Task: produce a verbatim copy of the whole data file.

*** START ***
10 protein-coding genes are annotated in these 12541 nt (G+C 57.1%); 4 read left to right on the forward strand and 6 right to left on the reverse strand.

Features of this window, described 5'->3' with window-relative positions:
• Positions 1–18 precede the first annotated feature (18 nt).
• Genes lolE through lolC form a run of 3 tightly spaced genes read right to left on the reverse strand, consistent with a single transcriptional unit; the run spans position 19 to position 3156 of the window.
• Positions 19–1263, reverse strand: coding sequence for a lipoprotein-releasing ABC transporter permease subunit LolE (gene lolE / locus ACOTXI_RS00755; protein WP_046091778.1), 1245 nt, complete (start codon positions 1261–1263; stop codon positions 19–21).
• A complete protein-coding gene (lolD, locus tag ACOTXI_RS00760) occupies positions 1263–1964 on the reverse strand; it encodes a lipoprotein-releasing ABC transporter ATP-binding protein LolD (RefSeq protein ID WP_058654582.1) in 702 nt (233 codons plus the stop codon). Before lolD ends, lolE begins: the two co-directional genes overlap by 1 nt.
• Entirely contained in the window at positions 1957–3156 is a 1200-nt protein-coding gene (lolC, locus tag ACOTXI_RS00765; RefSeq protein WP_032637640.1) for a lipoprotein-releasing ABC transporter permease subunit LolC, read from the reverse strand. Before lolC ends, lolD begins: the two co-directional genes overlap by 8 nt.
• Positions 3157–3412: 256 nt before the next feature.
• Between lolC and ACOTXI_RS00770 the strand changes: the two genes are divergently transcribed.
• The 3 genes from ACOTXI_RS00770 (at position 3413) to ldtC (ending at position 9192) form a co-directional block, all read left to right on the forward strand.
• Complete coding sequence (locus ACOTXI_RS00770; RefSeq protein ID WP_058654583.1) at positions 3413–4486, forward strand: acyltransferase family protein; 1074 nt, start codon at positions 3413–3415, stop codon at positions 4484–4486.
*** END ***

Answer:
10 protein-coding genes are annotated in these 12541 nt (G+C 57.1%); 4 read left to right on the forward strand and 6 right to left on the reverse strand.

Features of this window, described 5'->3' with window-relative positions:
• Positions 1–18 precede the first annotated feature (18 nt).
• Genes lolE through lolC form a run of 3 tightly spaced genes read right to left on the reverse strand, consistent with a single transcriptional unit; the run spans position 19 to position 3156 of the window.
• Positions 19–1263, reverse strand: coding sequence for a lipoprotein-releasing ABC transporter permease subunit LolE (gene lolE / locus ACOTXI_RS00755; protein WP_046091778.1), 1245 nt, complete (start codon positions 1261–1263; stop codon positions 19–21).
• A complete protein-coding gene (lolD, locus tag ACOTXI_RS00760) occupies positions 1263–1964 on the reverse strand; it encodes a lipoprotein-releasing ABC transporter ATP-binding protein LolD (RefSeq protein ID WP_058654582.1) in 702 nt (233 codons plus the stop codon). Before lolD ends, lolE begins: the two co-directional genes overlap by 1 nt.
• Entirely contained in the window at positions 1957–3156 is a 1200-nt protein-coding gene (lolC, locus tag ACOTXI_RS00765; RefSeq protein WP_032637640.1) for a lipoprotein-releasing ABC transporter permease subunit LolC, read from the reverse strand. Before lolC ends, lolD begins: the two co-directional genes overlap by 8 nt.
• Positions 3157–3412: 256 nt before the next feature.
• Between lolC and ACOTXI_RS00770 the strand changes: the two genes are divergently transcribed.
• The 3 genes from ACOTXI_RS00770 (at position 3413) to ldtC (ending at position 9192) form a co-directional block, all read left to right on the forward strand.
• Complete coding sequence (locus ACOTXI_RS00770; RefSeq protein ID WP_058654583.1) at positions 3413–4486, forward strand: acyltransferase family protein; 1074 nt, start codon at positions 3413–3415, stop codon at positions 4484–4486.